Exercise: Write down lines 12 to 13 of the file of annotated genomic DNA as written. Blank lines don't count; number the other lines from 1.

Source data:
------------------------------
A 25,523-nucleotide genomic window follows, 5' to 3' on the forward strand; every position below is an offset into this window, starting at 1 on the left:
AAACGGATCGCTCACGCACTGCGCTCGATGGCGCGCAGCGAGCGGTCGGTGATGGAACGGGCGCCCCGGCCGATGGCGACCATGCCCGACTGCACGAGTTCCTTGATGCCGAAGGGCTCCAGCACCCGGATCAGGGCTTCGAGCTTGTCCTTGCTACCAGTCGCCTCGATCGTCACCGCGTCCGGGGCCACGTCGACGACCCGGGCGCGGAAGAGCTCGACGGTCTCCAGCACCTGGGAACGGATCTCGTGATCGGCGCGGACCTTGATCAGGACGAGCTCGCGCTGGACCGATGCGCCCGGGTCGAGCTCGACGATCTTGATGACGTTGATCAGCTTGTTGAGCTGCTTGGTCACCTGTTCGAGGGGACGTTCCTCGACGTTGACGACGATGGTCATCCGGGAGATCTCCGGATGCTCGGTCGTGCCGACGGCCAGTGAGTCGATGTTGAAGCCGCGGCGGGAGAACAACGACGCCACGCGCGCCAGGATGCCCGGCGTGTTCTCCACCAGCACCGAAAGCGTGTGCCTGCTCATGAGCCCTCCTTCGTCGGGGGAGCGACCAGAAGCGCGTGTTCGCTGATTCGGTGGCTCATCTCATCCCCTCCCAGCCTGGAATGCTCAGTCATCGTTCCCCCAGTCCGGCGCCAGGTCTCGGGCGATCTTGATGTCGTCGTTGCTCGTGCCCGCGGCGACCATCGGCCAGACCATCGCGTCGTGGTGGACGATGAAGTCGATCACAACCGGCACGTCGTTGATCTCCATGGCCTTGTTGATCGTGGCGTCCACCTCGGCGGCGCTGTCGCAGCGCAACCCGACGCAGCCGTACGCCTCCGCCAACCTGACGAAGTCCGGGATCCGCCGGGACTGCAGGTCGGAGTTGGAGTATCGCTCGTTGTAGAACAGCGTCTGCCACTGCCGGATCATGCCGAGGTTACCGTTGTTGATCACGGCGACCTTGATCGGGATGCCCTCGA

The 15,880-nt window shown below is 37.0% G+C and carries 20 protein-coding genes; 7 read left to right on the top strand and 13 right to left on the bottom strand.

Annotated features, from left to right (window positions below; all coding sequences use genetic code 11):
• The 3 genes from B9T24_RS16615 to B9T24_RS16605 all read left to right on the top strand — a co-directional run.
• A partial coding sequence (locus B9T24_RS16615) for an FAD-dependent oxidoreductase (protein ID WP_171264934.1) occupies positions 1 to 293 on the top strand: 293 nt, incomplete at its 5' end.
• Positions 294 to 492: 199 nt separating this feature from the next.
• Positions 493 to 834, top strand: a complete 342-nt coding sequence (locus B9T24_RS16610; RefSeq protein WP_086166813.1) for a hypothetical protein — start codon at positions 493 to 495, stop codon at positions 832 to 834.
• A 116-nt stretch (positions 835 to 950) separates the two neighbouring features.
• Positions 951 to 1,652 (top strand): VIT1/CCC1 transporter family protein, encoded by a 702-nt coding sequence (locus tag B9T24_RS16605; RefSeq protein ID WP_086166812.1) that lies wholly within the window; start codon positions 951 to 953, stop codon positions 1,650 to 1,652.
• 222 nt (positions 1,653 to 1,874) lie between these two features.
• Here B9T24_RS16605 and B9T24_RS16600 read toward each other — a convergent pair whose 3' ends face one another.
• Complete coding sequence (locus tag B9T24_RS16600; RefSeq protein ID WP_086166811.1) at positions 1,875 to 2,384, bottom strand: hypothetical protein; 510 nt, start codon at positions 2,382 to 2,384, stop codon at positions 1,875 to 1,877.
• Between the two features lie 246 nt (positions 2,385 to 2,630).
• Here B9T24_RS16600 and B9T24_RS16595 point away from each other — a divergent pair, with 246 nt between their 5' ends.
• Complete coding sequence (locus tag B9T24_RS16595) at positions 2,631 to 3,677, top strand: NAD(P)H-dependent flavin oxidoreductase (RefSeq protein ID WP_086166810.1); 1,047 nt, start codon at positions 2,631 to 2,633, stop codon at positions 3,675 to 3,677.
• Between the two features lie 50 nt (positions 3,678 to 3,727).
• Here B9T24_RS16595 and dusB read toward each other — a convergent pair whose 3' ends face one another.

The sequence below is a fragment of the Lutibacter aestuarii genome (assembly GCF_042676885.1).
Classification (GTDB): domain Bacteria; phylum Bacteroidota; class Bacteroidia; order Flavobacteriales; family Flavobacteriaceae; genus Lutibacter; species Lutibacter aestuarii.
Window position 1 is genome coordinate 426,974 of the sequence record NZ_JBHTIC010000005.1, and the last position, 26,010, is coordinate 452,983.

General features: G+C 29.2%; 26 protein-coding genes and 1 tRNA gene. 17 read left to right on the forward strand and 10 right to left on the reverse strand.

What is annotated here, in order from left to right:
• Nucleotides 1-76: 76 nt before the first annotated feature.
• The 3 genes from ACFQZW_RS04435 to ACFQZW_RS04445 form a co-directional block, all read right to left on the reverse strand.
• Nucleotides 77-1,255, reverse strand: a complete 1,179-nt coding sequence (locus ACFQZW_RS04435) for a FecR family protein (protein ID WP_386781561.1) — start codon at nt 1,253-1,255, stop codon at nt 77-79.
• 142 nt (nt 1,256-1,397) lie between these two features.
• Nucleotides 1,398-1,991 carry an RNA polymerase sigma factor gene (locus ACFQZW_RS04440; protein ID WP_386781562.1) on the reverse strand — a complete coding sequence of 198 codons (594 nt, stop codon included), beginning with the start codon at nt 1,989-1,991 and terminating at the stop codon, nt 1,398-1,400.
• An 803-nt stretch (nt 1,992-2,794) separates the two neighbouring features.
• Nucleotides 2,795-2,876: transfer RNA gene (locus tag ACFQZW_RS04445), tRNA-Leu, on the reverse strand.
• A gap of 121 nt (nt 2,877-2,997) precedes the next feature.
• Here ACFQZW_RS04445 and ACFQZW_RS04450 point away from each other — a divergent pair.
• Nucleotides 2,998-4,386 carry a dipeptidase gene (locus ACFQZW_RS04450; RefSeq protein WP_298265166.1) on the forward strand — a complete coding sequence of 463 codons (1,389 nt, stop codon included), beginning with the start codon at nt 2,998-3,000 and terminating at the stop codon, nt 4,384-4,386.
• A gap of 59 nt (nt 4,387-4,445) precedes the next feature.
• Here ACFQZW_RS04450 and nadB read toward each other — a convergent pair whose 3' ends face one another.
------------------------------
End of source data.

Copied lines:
• Here B9T24_RS16605 and B9T24_RS16600 read toward each other — a convergent pair whose 3' ends face one another.
• Complete coding sequence (locus tag B9T24_RS16600; RefSeq protein ID WP_086166811.1) at positions 1,875 to 2,384, bottom strand: hypothetical protein; 510 nt, start codon at positions 2,382 to 2,384, stop codon at positions 1,875 to 1,877.